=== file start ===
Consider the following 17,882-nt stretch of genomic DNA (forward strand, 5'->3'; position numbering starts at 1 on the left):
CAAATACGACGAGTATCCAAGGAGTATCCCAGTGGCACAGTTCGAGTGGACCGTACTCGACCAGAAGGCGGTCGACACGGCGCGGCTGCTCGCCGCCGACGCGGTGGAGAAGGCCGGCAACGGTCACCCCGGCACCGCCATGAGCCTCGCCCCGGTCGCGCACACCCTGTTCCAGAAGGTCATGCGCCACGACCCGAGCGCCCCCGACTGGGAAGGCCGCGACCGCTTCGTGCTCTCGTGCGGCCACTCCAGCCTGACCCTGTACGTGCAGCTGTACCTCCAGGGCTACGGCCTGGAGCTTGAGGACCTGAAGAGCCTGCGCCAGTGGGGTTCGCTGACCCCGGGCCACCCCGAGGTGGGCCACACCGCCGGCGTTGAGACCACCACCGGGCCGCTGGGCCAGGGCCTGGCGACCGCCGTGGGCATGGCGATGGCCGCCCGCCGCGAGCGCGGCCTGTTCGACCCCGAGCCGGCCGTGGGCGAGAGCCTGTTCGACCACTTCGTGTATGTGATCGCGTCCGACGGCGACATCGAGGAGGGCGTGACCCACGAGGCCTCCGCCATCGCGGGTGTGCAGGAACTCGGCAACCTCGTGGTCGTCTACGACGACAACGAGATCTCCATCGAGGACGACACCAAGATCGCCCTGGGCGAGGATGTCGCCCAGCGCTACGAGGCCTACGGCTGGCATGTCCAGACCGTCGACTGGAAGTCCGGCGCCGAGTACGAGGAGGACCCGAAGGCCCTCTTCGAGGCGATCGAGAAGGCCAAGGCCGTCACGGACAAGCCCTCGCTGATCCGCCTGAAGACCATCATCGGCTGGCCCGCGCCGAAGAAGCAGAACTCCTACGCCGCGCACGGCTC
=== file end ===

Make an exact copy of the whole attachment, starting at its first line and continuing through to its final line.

Consider the following 17,882-nt stretch of genomic DNA (forward strand, 5'->3'; position numbering starts at 1 on the left):
CAAATACGACGAGTATCCAAGGAGTATCCCAGTGGCACAGTTCGAGTGGACCGTACTCGACCAGAAGGCGGTCGACACGGCGCGGCTGCTCGCCGCCGACGCGGTGGAGAAGGCCGGCAACGGTCACCCCGGCACCGCCATGAGCCTCGCCCCGGTCGCGCACACCCTGTTCCAGAAGGTCATGCGCCACGACCCGAGCGCCCCCGACTGGGAAGGCCGCGACCGCTTCGTGCTCTCGTGCGGCCACTCCAGCCTGACCCTGTACGTGCAGCTGTACCTCCAGGGCTACGGCCTGGAGCTTGAGGACCTGAAGAGCCTGCGCCAGTGGGGTTCGCTGACCCCGGGCCACCCCGAGGTGGGCCACACCGCCGGCGTTGAGACCACCACCGGGCCGCTGGGCCAGGGCCTGGCGACCGCCGTGGGCATGGCGATGGCCGCCCGCCGCGAGCGCGGCCTGTTCGACCCCGAGCCGGCCGTGGGCGAGAGCCTGTTCGACCACTTCGTGTATGTGATCGCGTCCGACGGCGACATCGAGGAGGGCGTGACCCACGAGGCCTCCGCCATCGCGGGTGTGCAGGAACTCGGCAACCTCGTGGTCGTCTACGACGACAACGAGATCTCCATCGAGGACGACACCAAGATCGCCCTGGGCGAGGATGTCGCCCAGCGCTACGAGGCCTACGGCTGGCATGTCCAGACCGTCGACTGGAAGTCCGGCGCCGAGTACGAGGAGGACCCGAAGGCCCTCTTCGAGGCGATCGAGAAGGCCAAGGCCGTCACGGACAAGCCCTCGCTGATCCGCCTGAAGACCATCATCGGCTGGCCCGCGCCGAAGAAGCAGAACTCCTACGCCGCGCACGGCTC